I do have an idea about this one. Surprising, I know. And it's so simple it's bloody genius. And I believe this is the reason I wanted to try this out in the first place; the main selling point of this way of journalling.
I have tried to journal before, such as keeping a diary. And I have also done Bullet Journalling for quite a while too in the past. I definitely prefer Bullet Journalling to more traditional journalling, but I did eventually feel Bullet Journalling had outlived it's usefulness for where I was with my life and my daily needs.
The main idea behind Three Pages is not to journal for you to read and reflect later on, but rather to simply stream all of your thoughts down onto a page, and forget about them. This blew my mind. Why would anyone want to write a journal, only to then ignore it, hide it, never look at it again.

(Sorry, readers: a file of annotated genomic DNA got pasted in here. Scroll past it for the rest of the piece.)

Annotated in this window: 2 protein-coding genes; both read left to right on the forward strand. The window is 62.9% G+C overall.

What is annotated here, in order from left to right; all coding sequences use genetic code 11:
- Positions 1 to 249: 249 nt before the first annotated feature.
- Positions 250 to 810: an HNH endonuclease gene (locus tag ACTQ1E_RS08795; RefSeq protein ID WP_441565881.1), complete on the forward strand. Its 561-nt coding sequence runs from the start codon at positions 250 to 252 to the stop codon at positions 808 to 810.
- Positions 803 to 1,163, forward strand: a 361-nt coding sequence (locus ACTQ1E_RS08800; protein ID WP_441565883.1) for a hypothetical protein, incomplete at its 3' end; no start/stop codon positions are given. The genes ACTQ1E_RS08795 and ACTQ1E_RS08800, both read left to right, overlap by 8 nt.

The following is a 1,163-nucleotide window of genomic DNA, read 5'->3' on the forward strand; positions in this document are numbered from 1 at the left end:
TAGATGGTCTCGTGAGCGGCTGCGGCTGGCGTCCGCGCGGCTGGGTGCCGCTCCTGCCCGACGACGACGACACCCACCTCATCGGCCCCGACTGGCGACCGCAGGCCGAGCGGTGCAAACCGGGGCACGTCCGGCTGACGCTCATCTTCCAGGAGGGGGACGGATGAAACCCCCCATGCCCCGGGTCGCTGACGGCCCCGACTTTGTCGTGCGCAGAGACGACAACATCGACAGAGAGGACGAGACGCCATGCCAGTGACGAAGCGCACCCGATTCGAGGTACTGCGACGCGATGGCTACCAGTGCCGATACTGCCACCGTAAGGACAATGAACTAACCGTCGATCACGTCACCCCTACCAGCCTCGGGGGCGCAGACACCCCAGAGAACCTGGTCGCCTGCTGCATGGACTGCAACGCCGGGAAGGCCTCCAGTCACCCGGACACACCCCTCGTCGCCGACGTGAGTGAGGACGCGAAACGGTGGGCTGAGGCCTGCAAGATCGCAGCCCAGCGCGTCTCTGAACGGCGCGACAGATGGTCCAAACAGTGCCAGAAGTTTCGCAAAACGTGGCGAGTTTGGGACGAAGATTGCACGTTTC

The main reason is because it's not for reflection. It is not for creating an outcome, it is for writing for the sake of writing. Or, to put it another way, it is a method to allow one to create without feeling future judgement from anyone, be it external or self. So much of what we do as people is judged or perceived to be judged by others. Having an activity such as Three Pages where one can create on a daily basis without a fear of being judged (even by your worst critic - yourself) is mind-blowingly freeing.
I have streamed thoughts about everything into my journal the last month. And in doing so, not that I will reflect on them, but it definitely has been a very therapeutic exercise every morning that does bring perspective and balance to my mind. I am not writing for anyone, I am writing to create a stream of my consciousness onto a page. It clears my mind, and brings perspective to all thoughts.